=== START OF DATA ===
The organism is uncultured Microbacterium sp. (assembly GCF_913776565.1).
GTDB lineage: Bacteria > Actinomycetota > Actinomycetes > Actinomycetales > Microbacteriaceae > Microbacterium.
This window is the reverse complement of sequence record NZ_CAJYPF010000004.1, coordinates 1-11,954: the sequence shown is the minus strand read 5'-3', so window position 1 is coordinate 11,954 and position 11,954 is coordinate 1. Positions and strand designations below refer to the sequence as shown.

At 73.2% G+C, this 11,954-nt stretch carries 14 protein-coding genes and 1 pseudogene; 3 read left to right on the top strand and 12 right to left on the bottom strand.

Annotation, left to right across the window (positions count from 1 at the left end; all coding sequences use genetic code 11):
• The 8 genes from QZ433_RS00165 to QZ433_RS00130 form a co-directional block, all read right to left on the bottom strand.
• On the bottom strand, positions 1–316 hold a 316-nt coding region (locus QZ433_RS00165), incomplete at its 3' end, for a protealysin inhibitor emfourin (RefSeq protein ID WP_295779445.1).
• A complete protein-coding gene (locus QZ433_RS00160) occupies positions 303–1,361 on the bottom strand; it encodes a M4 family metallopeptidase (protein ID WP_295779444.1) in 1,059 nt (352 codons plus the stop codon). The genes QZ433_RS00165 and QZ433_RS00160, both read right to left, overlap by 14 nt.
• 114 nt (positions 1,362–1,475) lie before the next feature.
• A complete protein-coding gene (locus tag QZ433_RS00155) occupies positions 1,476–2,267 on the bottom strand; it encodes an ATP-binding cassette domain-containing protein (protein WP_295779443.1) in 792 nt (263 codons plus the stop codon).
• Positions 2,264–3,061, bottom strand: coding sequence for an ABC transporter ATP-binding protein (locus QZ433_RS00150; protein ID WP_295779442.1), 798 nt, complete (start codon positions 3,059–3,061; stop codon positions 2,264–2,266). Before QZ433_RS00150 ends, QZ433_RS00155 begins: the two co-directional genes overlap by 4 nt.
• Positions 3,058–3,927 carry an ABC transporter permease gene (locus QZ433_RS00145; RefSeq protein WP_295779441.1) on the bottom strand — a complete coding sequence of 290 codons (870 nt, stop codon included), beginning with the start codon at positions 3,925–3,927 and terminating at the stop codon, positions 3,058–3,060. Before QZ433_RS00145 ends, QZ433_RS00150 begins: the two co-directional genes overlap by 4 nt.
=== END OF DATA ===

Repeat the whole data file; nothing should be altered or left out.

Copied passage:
The organism is uncultured Microbacterium sp. (assembly GCF_913776565.1).
GTDB lineage: Bacteria > Actinomycetota > Actinomycetes > Actinomycetales > Microbacteriaceae > Microbacterium.
This window is the reverse complement of sequence record NZ_CAJYPF010000004.1, coordinates 1-11,954: the sequence shown is the minus strand read 5'-3', so window position 1 is coordinate 11,954 and position 11,954 is coordinate 1. Positions and strand designations below refer to the sequence as shown.

At 73.2% G+C, this 11,954-nt stretch carries 14 protein-coding genes and 1 pseudogene; 3 read left to right on the top strand and 12 right to left on the bottom strand.

Annotation, left to right across the window (positions count from 1 at the left end; all coding sequences use genetic code 11):
• The 8 genes from QZ433_RS00165 to QZ433_RS00130 form a co-directional block, all read right to left on the bottom strand.
• On the bottom strand, positions 1–316 hold a 316-nt coding region (locus QZ433_RS00165), incomplete at its 3' end, for a protealysin inhibitor emfourin (RefSeq protein ID WP_295779445.1).
• A complete protein-coding gene (locus QZ433_RS00160) occupies positions 303–1,361 on the bottom strand; it encodes a M4 family metallopeptidase (protein ID WP_295779444.1) in 1,059 nt (352 codons plus the stop codon). The genes QZ433_RS00165 and QZ433_RS00160, both read right to left, overlap by 14 nt.
• 114 nt (positions 1,362–1,475) lie before the next feature.
• A complete protein-coding gene (locus tag QZ433_RS00155) occupies positions 1,476–2,267 on the bottom strand; it encodes an ATP-binding cassette domain-containing protein (protein WP_295779443.1) in 792 nt (263 codons plus the stop codon).
• Positions 2,264–3,061, bottom strand: coding sequence for an ABC transporter ATP-binding protein (locus QZ433_RS00150; protein ID WP_295779442.1), 798 nt, complete (start codon positions 3,059–3,061; stop codon positions 2,264–2,266). Before QZ433_RS00150 ends, QZ433_RS00155 begins: the two co-directional genes overlap by 4 nt.
• Positions 3,058–3,927 carry an ABC transporter permease gene (locus QZ433_RS00145; RefSeq protein WP_295779441.1) on the bottom strand — a complete coding sequence of 290 codons (870 nt, stop codon included), beginning with the start codon at positions 3,925–3,927 and terminating at the stop codon, positions 3,058–3,060. Before QZ433_RS00145 ends, QZ433_RS00150 begins: the two co-directional genes overlap by 4 nt.